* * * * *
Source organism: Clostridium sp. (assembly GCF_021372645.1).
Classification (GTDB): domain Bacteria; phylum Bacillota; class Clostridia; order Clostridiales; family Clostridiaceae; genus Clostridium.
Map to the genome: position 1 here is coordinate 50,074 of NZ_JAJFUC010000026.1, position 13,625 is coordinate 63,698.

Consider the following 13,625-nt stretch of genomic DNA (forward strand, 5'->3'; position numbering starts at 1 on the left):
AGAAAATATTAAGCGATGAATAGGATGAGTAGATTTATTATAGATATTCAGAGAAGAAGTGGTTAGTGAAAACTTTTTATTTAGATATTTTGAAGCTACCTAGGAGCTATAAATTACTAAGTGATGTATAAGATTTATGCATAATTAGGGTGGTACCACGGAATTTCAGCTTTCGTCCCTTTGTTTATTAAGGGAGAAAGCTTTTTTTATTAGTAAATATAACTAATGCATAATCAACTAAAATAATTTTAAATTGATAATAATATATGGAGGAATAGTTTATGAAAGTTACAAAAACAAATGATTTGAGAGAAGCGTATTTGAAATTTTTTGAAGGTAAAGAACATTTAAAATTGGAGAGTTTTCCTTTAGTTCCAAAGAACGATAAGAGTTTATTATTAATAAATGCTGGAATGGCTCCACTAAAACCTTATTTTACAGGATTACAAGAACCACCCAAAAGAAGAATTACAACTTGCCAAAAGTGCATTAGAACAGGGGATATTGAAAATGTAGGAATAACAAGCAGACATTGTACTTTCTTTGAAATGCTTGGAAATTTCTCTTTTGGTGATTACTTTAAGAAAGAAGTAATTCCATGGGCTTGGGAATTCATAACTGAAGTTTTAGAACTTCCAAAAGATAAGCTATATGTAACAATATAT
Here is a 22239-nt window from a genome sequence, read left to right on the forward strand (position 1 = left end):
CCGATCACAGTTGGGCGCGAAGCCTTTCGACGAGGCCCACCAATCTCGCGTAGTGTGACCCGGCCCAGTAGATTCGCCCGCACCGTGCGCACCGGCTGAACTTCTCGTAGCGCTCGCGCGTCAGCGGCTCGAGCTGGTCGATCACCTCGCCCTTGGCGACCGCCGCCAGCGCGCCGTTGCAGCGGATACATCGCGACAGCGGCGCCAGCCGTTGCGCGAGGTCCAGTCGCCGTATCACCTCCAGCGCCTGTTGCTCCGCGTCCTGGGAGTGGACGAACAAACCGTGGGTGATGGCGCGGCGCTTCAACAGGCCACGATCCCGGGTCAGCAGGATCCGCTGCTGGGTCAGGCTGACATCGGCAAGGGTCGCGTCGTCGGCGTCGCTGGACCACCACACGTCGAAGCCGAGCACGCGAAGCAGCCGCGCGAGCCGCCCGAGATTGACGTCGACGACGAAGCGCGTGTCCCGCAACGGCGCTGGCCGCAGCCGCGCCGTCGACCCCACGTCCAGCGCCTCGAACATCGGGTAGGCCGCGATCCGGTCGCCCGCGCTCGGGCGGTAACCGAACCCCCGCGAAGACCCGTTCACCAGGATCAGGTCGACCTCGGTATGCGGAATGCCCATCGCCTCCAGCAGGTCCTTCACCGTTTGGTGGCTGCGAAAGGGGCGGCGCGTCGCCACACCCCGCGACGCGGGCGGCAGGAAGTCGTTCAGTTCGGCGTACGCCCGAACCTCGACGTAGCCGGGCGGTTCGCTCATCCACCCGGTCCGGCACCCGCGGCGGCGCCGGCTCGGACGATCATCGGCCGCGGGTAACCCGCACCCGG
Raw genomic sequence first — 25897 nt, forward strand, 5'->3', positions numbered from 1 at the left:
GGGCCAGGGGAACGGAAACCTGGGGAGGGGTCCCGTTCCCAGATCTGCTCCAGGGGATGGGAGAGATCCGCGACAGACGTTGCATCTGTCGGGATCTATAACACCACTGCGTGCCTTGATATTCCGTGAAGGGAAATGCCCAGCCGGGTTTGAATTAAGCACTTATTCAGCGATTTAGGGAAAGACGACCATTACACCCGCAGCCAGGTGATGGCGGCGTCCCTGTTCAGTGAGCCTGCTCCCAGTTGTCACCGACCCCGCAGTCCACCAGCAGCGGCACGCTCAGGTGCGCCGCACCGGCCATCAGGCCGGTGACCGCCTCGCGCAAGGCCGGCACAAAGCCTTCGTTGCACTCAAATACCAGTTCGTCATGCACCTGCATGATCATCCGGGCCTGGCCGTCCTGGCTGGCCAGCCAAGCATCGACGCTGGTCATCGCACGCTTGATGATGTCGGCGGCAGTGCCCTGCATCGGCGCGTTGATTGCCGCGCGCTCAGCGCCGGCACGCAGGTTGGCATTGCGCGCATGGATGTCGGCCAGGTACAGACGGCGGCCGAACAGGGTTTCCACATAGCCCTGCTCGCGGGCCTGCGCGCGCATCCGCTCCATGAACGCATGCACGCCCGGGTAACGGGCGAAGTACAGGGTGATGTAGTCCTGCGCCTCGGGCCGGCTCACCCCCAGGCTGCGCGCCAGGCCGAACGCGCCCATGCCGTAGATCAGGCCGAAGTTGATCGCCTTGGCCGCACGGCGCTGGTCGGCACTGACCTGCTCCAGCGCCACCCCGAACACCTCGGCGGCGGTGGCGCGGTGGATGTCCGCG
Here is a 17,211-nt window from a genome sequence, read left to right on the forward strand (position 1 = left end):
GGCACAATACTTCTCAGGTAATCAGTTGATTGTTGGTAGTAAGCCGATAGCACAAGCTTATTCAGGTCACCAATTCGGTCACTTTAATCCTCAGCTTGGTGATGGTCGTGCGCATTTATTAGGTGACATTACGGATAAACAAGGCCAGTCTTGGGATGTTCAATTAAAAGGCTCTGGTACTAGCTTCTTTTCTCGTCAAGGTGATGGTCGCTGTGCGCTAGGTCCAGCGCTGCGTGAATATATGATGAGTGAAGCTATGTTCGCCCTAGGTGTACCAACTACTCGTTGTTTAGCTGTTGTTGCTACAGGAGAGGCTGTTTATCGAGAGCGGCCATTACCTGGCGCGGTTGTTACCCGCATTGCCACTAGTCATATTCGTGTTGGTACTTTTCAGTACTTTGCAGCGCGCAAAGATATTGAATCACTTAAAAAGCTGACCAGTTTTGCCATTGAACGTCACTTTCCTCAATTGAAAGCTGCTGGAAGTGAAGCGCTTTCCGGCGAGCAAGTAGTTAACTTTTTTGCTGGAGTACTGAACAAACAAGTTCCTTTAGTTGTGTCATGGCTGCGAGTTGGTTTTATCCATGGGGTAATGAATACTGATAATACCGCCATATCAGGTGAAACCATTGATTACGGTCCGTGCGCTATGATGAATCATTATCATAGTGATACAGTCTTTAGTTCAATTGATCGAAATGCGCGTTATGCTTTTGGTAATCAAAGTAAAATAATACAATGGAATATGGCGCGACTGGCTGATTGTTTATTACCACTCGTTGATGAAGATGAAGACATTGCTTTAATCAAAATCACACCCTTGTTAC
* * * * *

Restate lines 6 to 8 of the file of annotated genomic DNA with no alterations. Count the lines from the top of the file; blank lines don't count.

Here is a 22239-nt window from a genome sequence, read left to right on the forward strand (position 1 = left end):
CCGATCACAGTTGGGCGCGAAGCCTTTCGACGAGGCCCACCAATCTCGCGTAGTGTGACCCGGCCCAGTAGATTCGCCCGCACCGTGCGCACCGGCTGAACTTCTCGTAGCGCTCGCGCGTCAGCGGCTCGAGCTGGTCGATCACCTCGCCCTTGGCGACCGCCGCCAGCGCGCCGTTGCAGCGGATACATCGCGACAGCGGCGCCAGCCGTTGCGCGAGGTCCAGTCGCCGTATCACCTCCAGCGCCTGTTGCTCCGCGTCCTGGGAGTGGACGAACAAACCGTGGGTGATGGCGCGGCGCTTCAACAGGCCACGATCCCGGGTCAGCAGGATCCGCTGCTGGGTCAGGCTGACATCGGCAAGGGTCGCGTCGTCGGCGTCGCTGGACCACCACACGTCGAAGCCGAGCACGCGAAGCAGCCGCGCGAGCCGCCCGAGATTGACGTCGACGACGAAGCGCGTGTCCCGCAACGGCGCTGGCCGCAGCCGCGCCGTCGACCCCACGTCCAGCGCCTCGAACATCGGGTAGGCCGCGATCCGGTCGCCCGCGCTCGGGCGGTAACCGAACCCCCGCGAAGACCCGTTCACCAGGATCAGGTCGACCTCGGTATGCGGAATGCCCATCGCCTCCAGCAGGTCCTTCACCGTTTGGTGGCTGCGAAAGGGGCGGCGCGTCGCCACACCCCGCGACGCGGGCGGCAGGAAGTCGTTCAGTTCGGCGTACGCCCGAACCTCGACGTAGCCGGGCGGTTCGCTCATCCACCCGGTCCGGCACCCGCGGCGGCGCCGGCTCGGACGATCATCGGCCGCGGGTAACCCGCACCCGG
Raw genomic sequence first — 25897 nt, forward strand, 5'->3', positions numbered from 1 at the left: